Here's my pattern, Marian Martin 9212:
And it was sent to Mrs. J.D. Coll here in Richmond, VA, which means I got this pattern several years ago at Bygones when they still carried vintage patterns:
I had originally planned to use this plaid voile which has been aging quite nicely in my stash:
But I was concerned that the voile might be too light for the pattern. Plus, I thought I should break out of my habit of making patterns in the exact design fabric shown on the illustration and think outside the box. So I found some lightweight cotton sateen in a blue & white colorway I bought from fashionfabricsclub.com many years ago.
This pattern is unprinted, and I have avoided using unprinted patterns after giving them a try not long after I began sewing. I quickly gave up, and now I realize I just didn't have the sewing experience to deal with them. Now I do, and I would say I'm a converted big fan. Here is an example of a pattern piece:
All the pattern pieces are already cut out (obviously, since there are no lines to show you were to cut), so the whole step of cutting your pattern pieces is eliminated. As you can see, this is pattern piece number 7:
You can also see where the notches are already cut out, which is also helpful for marking. Small holes show your grainline:
This piece shows it was to be cut out on the bias since the grainline holes are at a 45 degree angle on this pattern piece. One advantage I discovered with unprinted patterns - the holes for darts, pleats, etc. make it easy to mark your dress on both sides - I suspect the holes made making tailor tacks easier, but they also allow marking by washable marker easier.
The hem allowances on this pattern were 1/2 inch which I thought would be a challenge for me, but I never forgot. Like most vintage patterns, though, the instructions were sparse. No interfacing was called for and the button size was not specified. As a beginner, I would have been perplexed by all of this, but now I was able to make the judgment call to use fusible interfacing on the bodice facing where the buttons and buttonholes go. Also, I chose the buttons I liked and were available rather than what any pattern called for. Here is the result:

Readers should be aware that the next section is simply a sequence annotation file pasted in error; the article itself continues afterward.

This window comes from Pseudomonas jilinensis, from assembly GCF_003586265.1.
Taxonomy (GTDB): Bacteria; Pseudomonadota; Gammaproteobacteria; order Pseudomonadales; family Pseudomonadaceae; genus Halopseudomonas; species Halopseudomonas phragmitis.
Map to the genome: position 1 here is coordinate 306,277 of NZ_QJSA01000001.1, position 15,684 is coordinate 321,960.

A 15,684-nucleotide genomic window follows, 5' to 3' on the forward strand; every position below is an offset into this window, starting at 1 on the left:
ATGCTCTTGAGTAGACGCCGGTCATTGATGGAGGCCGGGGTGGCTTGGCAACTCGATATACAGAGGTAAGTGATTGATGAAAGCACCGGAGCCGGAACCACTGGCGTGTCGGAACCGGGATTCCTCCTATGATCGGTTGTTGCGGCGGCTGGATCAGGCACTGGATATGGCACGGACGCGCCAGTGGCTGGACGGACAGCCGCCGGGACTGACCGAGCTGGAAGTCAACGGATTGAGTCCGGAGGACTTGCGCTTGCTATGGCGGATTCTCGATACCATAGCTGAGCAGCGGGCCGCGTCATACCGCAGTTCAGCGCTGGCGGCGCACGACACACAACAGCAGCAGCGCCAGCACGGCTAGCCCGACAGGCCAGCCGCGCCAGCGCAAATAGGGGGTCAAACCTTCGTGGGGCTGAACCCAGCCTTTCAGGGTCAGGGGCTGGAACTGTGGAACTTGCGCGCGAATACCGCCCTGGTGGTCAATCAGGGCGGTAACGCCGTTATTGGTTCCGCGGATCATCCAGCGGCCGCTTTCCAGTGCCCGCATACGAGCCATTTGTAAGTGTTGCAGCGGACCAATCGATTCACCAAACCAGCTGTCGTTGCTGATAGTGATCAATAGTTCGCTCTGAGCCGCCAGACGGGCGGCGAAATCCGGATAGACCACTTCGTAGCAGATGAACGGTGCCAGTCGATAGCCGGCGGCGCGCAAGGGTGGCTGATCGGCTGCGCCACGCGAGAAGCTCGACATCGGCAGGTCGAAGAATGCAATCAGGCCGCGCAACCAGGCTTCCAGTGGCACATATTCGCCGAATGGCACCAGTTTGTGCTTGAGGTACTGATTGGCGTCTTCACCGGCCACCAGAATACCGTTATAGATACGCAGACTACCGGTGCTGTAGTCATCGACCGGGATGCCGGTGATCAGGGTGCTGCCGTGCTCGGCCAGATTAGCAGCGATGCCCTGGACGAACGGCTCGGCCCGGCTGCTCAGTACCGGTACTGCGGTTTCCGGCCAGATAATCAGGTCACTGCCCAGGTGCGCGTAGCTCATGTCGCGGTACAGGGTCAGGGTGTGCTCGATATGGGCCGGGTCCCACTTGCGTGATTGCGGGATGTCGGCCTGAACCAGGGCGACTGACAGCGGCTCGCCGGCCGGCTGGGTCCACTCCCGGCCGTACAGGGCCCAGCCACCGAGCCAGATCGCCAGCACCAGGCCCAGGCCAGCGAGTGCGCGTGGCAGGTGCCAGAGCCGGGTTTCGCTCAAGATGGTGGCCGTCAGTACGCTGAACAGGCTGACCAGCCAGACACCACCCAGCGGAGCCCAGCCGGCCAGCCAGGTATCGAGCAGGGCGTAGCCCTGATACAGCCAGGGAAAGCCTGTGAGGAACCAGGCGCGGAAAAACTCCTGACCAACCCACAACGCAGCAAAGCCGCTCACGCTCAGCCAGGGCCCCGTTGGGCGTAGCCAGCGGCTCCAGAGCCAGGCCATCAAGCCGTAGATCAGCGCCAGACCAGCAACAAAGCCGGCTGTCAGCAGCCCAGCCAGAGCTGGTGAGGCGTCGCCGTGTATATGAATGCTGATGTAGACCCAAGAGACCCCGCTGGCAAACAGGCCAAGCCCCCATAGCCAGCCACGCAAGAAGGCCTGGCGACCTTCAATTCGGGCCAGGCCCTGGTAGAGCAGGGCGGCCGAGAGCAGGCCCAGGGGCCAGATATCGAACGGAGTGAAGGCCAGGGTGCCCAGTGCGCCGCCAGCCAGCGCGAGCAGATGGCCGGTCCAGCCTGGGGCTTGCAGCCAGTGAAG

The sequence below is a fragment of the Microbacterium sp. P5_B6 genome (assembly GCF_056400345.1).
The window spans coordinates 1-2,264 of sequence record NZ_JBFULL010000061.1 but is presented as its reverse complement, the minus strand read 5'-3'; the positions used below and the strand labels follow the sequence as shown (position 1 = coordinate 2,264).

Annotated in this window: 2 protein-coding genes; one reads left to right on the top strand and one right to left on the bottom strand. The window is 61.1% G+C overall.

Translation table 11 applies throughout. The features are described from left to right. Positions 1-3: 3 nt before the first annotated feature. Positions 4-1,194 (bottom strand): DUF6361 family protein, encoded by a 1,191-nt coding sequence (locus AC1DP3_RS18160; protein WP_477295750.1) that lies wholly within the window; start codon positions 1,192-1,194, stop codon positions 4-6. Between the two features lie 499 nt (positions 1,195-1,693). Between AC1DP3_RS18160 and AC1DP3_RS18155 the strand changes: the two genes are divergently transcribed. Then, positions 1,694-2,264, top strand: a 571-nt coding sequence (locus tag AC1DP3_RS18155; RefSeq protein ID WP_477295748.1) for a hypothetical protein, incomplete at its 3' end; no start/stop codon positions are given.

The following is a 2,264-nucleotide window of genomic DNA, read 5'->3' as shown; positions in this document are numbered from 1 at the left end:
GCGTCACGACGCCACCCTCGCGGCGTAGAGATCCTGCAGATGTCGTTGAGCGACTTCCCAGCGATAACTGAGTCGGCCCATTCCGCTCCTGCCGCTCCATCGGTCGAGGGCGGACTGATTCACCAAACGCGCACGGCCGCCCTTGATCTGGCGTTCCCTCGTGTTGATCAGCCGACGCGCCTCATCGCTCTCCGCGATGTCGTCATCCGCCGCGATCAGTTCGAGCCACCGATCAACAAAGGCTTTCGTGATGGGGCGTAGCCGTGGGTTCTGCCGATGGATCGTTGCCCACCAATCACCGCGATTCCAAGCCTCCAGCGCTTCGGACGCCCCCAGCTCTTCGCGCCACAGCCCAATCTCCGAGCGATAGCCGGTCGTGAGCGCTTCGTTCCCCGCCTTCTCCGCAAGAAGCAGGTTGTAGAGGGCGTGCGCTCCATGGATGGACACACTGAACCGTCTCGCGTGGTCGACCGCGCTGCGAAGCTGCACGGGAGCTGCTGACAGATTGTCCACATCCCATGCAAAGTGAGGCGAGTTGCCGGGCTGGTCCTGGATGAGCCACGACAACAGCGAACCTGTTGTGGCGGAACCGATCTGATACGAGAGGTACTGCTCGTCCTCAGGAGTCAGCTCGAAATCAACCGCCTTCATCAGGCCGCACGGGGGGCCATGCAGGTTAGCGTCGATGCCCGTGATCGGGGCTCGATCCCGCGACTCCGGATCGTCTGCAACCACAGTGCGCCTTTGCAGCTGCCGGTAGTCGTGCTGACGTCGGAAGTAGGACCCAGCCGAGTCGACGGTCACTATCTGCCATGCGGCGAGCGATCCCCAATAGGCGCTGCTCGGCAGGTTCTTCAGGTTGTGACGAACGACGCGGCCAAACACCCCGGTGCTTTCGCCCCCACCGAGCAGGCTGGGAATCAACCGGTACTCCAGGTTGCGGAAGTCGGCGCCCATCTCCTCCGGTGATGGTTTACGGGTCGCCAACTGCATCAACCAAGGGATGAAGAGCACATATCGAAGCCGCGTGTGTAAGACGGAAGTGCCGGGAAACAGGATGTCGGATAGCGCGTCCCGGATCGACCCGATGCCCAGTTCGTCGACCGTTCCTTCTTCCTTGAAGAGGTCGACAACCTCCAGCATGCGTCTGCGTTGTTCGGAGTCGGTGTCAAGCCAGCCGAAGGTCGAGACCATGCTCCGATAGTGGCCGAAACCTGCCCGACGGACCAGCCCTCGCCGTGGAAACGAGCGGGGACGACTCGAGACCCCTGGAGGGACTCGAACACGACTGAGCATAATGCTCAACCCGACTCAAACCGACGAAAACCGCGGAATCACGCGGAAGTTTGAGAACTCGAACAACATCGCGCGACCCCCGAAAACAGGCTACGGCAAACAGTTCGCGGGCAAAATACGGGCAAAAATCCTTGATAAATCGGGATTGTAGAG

I think the busyness of this fabric obscured some of the pattern lines. The front bodice has four pleats and the back has two darts. The bodice ended up being more blousey than I had originally envisioned:
Here's a close up of the pocket:
I really liked the shape of the pocket front, but I felt like the busy navy and white print was going to make it difficult to see, so I used a contrasting red and white polka dot print for the back of the pocket to make the pocket shape stand out. My original plan was to use red or white piping around the pocket, but that right angle in the middle of the pocket was just too much of a challenge, so I went with the red and white polka dot background for pop. I was concerned that the red pocket took this dress from "vintage" to "kitchey" but then I decided I didn't care. I'm wearing it today in honor of our national holiday, although after the photo shoot I took off the pearls and heels and put on some sandals.
Here's a vintagey photo taken by The Carpenter!